At an extreme, Trump could ignore Senate recommendations and float six FEC nominees of his own choosing. Trump wouldn’t even need to nominate Democrats — he could offer the Senate three Republicans and three Libertarians. Or three Republicans and three Trump-loving independents. Trump could even decide to nominate no commissioners at all to the FEC, which during the past four years has processed (and closed without issuing penalties) several complaints against Trump’s campaign committee and close affiliates.

Possible? Almost anything is possible. Likely? No, said former Republican FEC Chairman Trevor Potter, now president of the reformist Campaign Legal Center. 

Trump has little to gain from “picking a fight” with Senate Democrats over something such as FEC nominations, and something resembling an FEC nomination status quo is more plausible, Potter said.

But Lee Goodman, a Wiley Rein LLP law firm partner and another former Republican FEC chairman, says Trump has a rare opportunity to shape the FEC with six new commissioners, and his sense is that the president will “insist” on doing so. Such a move would avoid the hassle of “revisiting commission nominations on a seat-by-seat basis” and avoid any one party or group of like-minded commissioners from enjoying more seats than another. 

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“Congress set terms at six years for a reason and the current situation affords a good inflection point to honor the wisdom in Congress’s judgment,” Goodman said.   

While the White House declined to address Public Integrity’s questions about nominating Broussard or, for that matter, a slate of six new commissioners, a spokesman Tuesday called for Senate urgency.

“The president’s nominee, Trey Trainor, has been waiting to be confirmed for two years, and the Senate must now move quickly so the FEC can achieve a quorum,” Deputy Press Secretary Steven Groves told Public Integrity. “The president has repeatedly taken steps to protect the integrity of our elections and the confirmation of his nominee would be one more.”

Weintraub, the current FEC chairwoman, has long maintained that Trump is an omnipresent obstacle to election integrity. She’s recently chided him for his potential dealings with foreign entities and statements on voter identification and claims of voter fraud.

Her agency’s semi-shutdown — the first since a six-month stoppage in 2008 — has hardly cowed her. 

To wit, Weintraub has scheduled for Sept. 17 a daylong symposium on disinformation at FEC headquarters in Washington, D.C. The stated goal of the “not official FEC event,” per an invitation: to “identify effective policy approaches and practical tools that can minimize the disruption and confusion sown by fraudulent news and propaganda in the 2020 campaign.”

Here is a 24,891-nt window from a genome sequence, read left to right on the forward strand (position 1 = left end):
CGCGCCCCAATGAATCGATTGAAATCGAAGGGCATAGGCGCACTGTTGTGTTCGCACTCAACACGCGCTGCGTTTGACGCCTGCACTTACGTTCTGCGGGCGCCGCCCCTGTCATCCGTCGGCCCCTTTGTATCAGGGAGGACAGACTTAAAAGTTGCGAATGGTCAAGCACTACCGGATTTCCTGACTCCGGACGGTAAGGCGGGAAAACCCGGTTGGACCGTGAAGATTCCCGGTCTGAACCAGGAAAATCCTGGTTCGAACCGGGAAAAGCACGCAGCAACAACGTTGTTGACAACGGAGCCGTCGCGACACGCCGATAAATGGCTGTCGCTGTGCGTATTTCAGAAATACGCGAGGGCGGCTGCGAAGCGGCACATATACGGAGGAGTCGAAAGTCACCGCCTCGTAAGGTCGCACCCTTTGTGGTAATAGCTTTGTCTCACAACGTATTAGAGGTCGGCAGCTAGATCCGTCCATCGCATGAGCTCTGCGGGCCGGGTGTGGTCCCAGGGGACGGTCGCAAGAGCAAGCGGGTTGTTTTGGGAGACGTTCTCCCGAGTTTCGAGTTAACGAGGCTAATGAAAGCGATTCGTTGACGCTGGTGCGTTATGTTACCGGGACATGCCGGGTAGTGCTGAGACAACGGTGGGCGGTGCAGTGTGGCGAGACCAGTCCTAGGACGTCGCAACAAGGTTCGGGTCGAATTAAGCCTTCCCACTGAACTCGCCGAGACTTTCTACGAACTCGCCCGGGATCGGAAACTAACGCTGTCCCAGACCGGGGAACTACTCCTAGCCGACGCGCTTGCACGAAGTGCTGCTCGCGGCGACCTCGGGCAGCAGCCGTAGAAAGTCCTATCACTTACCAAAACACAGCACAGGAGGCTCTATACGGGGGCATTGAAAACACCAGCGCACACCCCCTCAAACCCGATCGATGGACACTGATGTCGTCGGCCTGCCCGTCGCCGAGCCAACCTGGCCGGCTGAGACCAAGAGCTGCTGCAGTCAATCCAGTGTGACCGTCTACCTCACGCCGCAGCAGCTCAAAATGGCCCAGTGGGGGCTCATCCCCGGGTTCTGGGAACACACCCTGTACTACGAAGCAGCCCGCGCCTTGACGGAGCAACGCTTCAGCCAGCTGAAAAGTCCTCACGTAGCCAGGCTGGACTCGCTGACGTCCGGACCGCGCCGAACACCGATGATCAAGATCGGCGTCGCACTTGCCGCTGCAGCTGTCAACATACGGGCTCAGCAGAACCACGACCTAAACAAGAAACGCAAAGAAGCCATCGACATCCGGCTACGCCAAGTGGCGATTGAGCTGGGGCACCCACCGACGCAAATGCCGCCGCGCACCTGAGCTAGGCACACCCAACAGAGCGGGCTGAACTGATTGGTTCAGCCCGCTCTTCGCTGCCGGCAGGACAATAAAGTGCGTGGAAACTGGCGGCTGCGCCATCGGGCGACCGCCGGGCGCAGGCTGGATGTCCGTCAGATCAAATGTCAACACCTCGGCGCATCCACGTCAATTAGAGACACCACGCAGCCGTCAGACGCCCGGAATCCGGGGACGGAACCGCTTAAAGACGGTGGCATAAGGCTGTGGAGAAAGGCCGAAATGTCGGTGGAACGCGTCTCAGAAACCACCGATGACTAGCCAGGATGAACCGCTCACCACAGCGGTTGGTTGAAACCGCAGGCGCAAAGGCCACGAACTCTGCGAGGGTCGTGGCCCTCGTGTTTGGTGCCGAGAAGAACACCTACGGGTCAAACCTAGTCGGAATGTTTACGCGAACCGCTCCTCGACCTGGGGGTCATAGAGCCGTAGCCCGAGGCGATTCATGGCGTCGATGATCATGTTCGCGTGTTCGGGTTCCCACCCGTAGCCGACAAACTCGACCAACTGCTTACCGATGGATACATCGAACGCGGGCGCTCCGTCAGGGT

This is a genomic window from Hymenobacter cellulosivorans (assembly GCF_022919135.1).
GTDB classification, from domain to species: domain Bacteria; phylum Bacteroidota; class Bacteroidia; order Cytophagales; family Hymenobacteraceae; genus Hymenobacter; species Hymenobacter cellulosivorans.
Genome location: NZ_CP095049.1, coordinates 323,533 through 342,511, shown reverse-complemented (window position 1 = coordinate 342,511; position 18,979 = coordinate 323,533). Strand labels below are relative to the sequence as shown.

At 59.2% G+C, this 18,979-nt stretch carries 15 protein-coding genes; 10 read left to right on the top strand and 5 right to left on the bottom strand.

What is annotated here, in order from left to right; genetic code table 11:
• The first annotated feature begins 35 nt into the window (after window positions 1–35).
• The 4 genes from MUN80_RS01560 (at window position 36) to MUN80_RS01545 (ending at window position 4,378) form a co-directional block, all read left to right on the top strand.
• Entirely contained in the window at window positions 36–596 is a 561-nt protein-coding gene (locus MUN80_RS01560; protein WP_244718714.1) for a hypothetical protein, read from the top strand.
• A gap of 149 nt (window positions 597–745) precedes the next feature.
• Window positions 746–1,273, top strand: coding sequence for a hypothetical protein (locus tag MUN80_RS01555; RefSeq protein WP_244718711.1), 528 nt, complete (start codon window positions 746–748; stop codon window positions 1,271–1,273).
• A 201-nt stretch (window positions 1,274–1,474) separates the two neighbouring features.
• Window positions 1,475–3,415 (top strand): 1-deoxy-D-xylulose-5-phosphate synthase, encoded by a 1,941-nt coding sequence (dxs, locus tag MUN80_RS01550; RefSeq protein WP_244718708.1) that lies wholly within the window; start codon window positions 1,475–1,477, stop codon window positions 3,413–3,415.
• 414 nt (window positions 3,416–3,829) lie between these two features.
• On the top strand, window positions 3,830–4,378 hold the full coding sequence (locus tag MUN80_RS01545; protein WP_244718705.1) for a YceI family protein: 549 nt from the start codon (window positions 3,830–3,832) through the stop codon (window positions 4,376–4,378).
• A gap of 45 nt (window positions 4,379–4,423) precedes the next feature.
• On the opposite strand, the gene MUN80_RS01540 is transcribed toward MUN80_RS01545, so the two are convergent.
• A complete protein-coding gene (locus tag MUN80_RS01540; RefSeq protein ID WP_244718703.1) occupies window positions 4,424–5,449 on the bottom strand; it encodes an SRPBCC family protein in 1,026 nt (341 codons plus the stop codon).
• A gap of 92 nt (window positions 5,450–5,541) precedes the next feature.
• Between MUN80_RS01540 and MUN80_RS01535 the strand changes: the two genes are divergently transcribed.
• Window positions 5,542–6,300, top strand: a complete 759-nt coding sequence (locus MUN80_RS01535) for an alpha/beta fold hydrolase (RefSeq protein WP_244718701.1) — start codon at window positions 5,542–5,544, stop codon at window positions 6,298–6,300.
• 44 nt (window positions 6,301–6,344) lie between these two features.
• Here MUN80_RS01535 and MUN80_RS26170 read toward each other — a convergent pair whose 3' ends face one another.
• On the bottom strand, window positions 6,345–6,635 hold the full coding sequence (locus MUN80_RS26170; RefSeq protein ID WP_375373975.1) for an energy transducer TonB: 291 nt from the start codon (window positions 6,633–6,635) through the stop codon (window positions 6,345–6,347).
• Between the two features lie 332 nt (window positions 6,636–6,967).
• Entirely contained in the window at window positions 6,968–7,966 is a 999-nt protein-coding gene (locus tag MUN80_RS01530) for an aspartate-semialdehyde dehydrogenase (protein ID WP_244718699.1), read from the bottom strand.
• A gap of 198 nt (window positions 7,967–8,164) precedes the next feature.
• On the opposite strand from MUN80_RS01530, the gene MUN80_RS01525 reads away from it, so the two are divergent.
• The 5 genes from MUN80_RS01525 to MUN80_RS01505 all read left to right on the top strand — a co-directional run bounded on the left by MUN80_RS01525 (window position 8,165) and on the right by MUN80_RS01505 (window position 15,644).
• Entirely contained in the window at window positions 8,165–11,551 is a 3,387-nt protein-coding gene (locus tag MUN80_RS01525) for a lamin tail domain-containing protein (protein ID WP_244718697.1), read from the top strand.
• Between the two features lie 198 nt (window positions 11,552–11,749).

Sen. Mark Warner, D-Va., and Michael Chertoff, Department of Homeland Security secretary under Bush, are scheduled to participate, along with representatives of Facebook, Twitter and other tech firms, Weintraub said.

Ellen Weintraub, chair of the Federal Election Commission. (IVN News / Creative Commons)

Weintraub said the FEC’s more than 300 employees are attending to their work the best they’re able, particularly those involved with the agency’s unabated campaign transparency functions, such as reviewing and publishing political committees’ financial filings.

“The Senate — I certainly hope we have a quorum by the end of the year,” she said, adding that in the meantime, “we’re trying to keep the ship straight, afloat.”

Color Rep. Derek Kilmer, D-Wash., disgusted with the entire situation.

“The referees just left the field. That should be troubling to every American,” Kilmer said. “We shouldn’t make it easier for politicians to cheat.”

And the notion that the FEC is receiving more than $70 million annually but can’t approve investigation, penalize political scofflaws or even conduct official public meetings? “It should piss off every American taxpayer,” he said.

Commissioner quorum or no quorum, he says the FEC is largely nonfunctional — philosophically polarized commissioners routinely bicker and often fail to reach the minimum four votes needed to affirm a penalty, create a new rule or advance an investigation. 

The FEC, Kilmer contends, should be replaced by a five-member commission immune to deadlocks. He’s sponsoring a bill that would make law this and a slew of other changes, including how presidents selected FEC commissioners. But at this moment, Kilmer concedes, his reform bill isn’t likely going anywhere in a split Congress, controlled in the lower chamber by Democrats and the upper chamber by Republicans.

“So for now, the president needs to act and the Senate needs to act” to provide the FEC a quorum, he said. “Inaction can’t be an option.”